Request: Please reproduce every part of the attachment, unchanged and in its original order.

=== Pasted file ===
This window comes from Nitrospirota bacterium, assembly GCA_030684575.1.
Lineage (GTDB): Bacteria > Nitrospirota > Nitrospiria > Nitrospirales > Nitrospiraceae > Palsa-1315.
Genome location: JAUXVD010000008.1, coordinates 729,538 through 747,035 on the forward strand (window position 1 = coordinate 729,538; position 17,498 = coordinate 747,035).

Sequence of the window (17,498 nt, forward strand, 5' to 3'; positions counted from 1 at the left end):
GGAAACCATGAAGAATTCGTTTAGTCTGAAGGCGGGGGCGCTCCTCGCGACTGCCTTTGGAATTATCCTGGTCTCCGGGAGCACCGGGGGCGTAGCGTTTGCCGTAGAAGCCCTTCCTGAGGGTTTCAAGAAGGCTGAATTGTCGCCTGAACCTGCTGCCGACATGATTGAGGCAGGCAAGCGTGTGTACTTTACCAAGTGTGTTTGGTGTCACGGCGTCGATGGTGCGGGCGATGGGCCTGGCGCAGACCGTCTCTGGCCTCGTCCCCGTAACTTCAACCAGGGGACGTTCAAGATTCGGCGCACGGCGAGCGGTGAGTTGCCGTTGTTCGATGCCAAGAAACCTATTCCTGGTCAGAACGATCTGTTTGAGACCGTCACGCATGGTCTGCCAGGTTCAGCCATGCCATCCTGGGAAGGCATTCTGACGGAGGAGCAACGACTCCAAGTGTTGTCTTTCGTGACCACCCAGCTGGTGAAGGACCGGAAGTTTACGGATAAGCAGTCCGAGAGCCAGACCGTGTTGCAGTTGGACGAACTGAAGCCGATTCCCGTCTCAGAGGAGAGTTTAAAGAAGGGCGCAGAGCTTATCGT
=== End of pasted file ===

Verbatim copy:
This window comes from Nitrospirota bacterium, assembly GCA_030684575.1.
Lineage (GTDB): Bacteria > Nitrospirota > Nitrospiria > Nitrospirales > Nitrospiraceae > Palsa-1315.
Genome location: JAUXVD010000008.1, coordinates 729,538 through 747,035 on the forward strand (window position 1 = coordinate 729,538; position 17,498 = coordinate 747,035).

Sequence of the window (17,498 nt, forward strand, 5' to 3'; positions counted from 1 at the left end):
GGAAACCATGAAGAATTCGTTTAGTCTGAAGGCGGGGGCGCTCCTCGCGACTGCCTTTGGAATTATCCTGGTCTCCGGGAGCACCGGGGGCGTAGCGTTTGCCGTAGAAGCCCTTCCTGAGGGTTTCAAGAAGGCTGAATTGTCGCCTGAACCTGCTGCCGACATGATTGAGGCAGGCAAGCGTGTGTACTTTACCAAGTGTGTTTGGTGTCACGGCGTCGATGGTGCGGGCGATGGGCCTGGCGCAGACCGTCTCTGGCCTCGTCCCCGTAACTTCAACCAGGGGACGTTCAAGATTCGGCGCACGGCGAGCGGTGAGTTGCCGTTGTTCGATGCCAAGAAACCTATTCCTGGTCAGAACGATCTGTTTGAGACCGTCACGCATGGTCTGCCAGGTTCAGCCATGCCATCCTGGGAAGGCATTCTGACGGAGGAGCAACGACTCCAAGTGTTGTCTTTCGTGACCACCCAGCTGGTGAAGGACCGGAAGTTTACGGATAAGCAGTCCGAGAGCCAGACCGTGTTGCAGTTGGACGAACTGAAGCCGATTCCCGTCTCAGAGGAGAGTTTAAAGAAGGGCGCAGAGCTTATCGT